Tuesday, July 12, 2016

Paper and Fire (Great Library #2) by Rachel Caine

Jess, Khalila, Glain and Dario are now working for the Library – but working knowing that their lives hang by a thread and the Archivist is just looking for an excuse. While the last members of their group – Morgan and Thomas – are imprisoned. Morgan fights for freedom – and Thomas may be already dead.

Together they need to free their friends and somehow escape the Library’s incredible power and reach

I am just going to repeat all my endless praise for the world building of this book that I said during the first book review of Ink and Bone. Because it’s still awesome

I do love how the characters look on their battles with the library. Because they don’t want to destroy it, they don’t want to bring it down. They want, desperately, passionately, for the Library to be what it should be – the excellent, shining force for good. It should be this place which can protect knowledge, spread knowledge and advance the whole world. We have wonderful looks back into the past where the Library stood against all kinds of discrimination (as I’ll come to, the cast is wonderfully diverse), where the Library passionately resisted control of nations for the sake of knowledge for its own sake.

But despite all that they have come a long way from those original routes. As the Library became more and more about power. Defending Library independence from national control has changed to them outright taking over, destroying and controlling nations in the name of Library Power. We find whole stashes of books they are not only hording, but actively suppressing (we learn that the printing press has pretty much been invented dozens of times over centuries and each time has been viciously suppressed by the Library – Thomas and Wolfe are not the only ones by a long way. After all, the press is a relatively simple invention).

Through this, in some ways, even the enemies they fight are not entirely demonised. They horde those books even though they’d ban them and not read them – because even then destroying them is an anathema to everything they stand for. They legitimately think they’re a force for good even as their actions in the name of that good go ever darker. Which is why the whole struggle of the gang not WANTING to burn it all down – but desperately wanting to make it better.

This all couples with an excellent storyline full of complexities and machinations. The Library can’t just make them disappear because of Wolfe’s political influence through his mother, but they can slowly set more and more traps circling in on them. The characters struggle to uncover the many secrets of the Library, desperately try to free Thomas all the while knowing that the Library officials are constantly trying to kill them and they had to find some way to escape this nearly impossible situation. It’s a great story with lots of twists and the characters coming together facing impossible odds. And all of the history of the Library in this alternate world is fascinatingly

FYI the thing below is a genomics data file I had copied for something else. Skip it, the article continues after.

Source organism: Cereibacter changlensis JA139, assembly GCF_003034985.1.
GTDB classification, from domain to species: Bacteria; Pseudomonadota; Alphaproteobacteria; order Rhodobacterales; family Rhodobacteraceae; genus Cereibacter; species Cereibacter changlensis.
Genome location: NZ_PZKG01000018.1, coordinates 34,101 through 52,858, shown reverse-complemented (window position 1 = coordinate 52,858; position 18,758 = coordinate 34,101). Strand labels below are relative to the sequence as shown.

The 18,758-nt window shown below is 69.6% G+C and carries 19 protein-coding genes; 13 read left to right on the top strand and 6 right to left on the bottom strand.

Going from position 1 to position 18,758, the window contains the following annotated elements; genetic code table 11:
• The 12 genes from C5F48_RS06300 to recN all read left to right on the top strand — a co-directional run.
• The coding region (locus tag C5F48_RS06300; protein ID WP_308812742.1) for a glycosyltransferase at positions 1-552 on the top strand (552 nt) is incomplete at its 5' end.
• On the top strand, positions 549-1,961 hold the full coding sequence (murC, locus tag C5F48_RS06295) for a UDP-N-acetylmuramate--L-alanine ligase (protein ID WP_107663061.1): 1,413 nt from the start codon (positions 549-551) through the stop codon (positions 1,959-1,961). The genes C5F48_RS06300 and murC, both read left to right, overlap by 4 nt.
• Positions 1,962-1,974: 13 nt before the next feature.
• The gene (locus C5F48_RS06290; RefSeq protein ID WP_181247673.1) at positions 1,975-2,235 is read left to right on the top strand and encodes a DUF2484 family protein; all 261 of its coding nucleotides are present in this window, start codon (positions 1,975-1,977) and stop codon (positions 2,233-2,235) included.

And I love these characters. I love how they’ve developed such a powerful sense of relationship and kinship with each other. Khalila, Jess, Glain, Thomas, Morgan and Dario as well as Chris Wolfe and Santino. They way they look to each other (even when, like Jess and Dario, they don’t like each other very much). The loyalty they have for each other, even as they argue, even as they have different hopes and priorities.

And there’s some good diversity there. Chris and Santi are a passionately loving gay couple and Santi’s loyalties are fiercely with Chris. I have absolutely no criticism of their portrayal at all. And there’s Khalila, a Saudi Muslim woman who is the most intelligent of them all, has a romantic subplot and repeatedly calls out Dario for presuming to speak on her behalf or make decisions for her. Her religion is built into the character – her prayers, her diet and making little comments like how she views Jess as a brother by the way she’s willing to re-tie her headscarf in front of him.

We also have a huge number of background POC, including East Asian, Black and Middle Eastern characters both in Alexandria (which is also portrayed as pretty much the height of civilisation compared to cities like London which interestingly reverses the common depictions of superiority and squalor we often see). We also had a briefly mentioned lesbian character who suffered under the Library's rigid treatment of people with Morgan's ability. I think it highlighted the cruelty of the Library but really, a Lesbian being suicidal because of an unrequited crush on a straight woman is a storyline we do not need. 

The gender parity of Library’s egalitarian goals is also held throughout the background characters. Both within the Library with scholars and soldiers both often being female as much as male (and we have an awesome disabled Scholar as well) and outside the Library, with Anit an awesome Egyptian smuggler already taking over her father’s business and planning to be his heir.

This book is a perfect follow up from the first book – it’s complex, nuanced, with some really excellent characters,  an amazing world setting, a large amount of diverse inclusion and some excellent writing – it’s rapidly becoming one of my favourite series.